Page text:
What I’ve discovered
Yon-Gae is named after Yon Gae Somoon (also Yon Kaesomun) a General in the Koguryo Dynasty.
As chief of the Eastern province Yon-Gae was instrumental in introducing Taoism to the Koguryo nation.
Yon-Gae supervised the building of the defensive wall that ran the length of the Liao River.
In 642 he took part in a military coup, thus dethroning the King and exercising the military dictatorship
that he had established, giving Yon-Gae the King’s powers.
He once captured the brother-in-law of Kim Yoo-Sin.
The Tang Chinese attacked by land and sea, by 645 they had reached the fortress at Ansi, Yon-Gae with
his army and the support of the population, succeeded in defeating the Tang forces.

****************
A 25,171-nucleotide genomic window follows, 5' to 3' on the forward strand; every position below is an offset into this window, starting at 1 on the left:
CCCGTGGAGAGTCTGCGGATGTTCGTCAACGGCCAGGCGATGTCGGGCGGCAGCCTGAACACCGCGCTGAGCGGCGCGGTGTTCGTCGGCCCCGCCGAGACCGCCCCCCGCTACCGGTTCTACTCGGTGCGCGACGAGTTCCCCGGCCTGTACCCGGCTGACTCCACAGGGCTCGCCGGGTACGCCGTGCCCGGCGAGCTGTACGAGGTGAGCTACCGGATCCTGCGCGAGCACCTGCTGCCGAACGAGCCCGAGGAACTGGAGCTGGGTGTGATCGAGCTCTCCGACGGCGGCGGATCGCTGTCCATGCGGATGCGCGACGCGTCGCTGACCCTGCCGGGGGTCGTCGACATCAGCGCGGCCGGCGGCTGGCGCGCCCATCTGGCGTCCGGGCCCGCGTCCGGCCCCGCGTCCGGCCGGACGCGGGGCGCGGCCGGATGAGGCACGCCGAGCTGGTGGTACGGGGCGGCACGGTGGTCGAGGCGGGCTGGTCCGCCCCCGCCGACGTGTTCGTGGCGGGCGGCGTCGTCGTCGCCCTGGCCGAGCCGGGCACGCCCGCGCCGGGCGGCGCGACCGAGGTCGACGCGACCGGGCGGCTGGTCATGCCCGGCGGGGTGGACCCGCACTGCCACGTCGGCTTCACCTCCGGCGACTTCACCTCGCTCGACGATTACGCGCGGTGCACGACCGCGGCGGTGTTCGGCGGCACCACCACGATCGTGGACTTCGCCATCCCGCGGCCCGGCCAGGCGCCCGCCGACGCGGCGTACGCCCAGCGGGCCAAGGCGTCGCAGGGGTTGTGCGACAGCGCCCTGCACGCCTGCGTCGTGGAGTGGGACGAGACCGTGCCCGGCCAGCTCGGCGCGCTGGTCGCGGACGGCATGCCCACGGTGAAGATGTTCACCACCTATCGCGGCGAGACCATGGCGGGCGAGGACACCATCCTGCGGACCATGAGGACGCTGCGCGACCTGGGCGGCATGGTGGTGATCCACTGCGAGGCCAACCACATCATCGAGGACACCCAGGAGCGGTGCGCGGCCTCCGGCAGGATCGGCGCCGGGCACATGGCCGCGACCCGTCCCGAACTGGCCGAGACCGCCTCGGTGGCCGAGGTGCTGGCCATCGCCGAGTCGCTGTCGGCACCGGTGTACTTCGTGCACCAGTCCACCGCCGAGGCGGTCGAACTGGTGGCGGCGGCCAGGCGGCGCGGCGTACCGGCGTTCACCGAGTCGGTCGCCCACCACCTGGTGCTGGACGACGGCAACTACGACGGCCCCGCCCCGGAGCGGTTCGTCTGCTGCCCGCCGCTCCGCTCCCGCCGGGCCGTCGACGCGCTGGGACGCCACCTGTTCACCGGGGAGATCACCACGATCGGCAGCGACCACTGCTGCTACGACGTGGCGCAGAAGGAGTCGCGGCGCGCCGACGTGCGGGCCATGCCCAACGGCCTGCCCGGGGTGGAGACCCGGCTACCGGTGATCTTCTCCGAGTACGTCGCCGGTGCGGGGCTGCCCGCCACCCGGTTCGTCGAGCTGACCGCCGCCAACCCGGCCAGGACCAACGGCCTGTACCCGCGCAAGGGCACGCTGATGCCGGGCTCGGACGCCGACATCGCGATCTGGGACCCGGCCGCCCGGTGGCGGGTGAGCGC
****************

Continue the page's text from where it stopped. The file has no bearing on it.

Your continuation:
More attacks followed and failed. The Tang Emperor died in 649.A.D., which benefited Yon-Gae in his
attempts to reclaim lost land.
Koguryo became politically weakened by the death of Yon-Gae in 654 A.D. (sometimes 666A.D.)
dissent followed in the Koguryo dynasty and eventually allowed the joint forces of
Tang and Silla to force King Pojang’s surrender in 668A.D. after which China took over
Koguryo as part of the Middle Kingdom, as it had also done with Paeche.
(See also Yoo-Sin)
In his encyclopaedia General Choi told us:
This pattern is named after Yon Gae Somoon, a famous General who lived during the
Koguryo Dynasty. The 49 movements refer to the last two figures of 649 A.D.,
the year he forced the Tang Dynasty to quit Korea after destroying nearly 300,000
of their troops at Ansi Sung.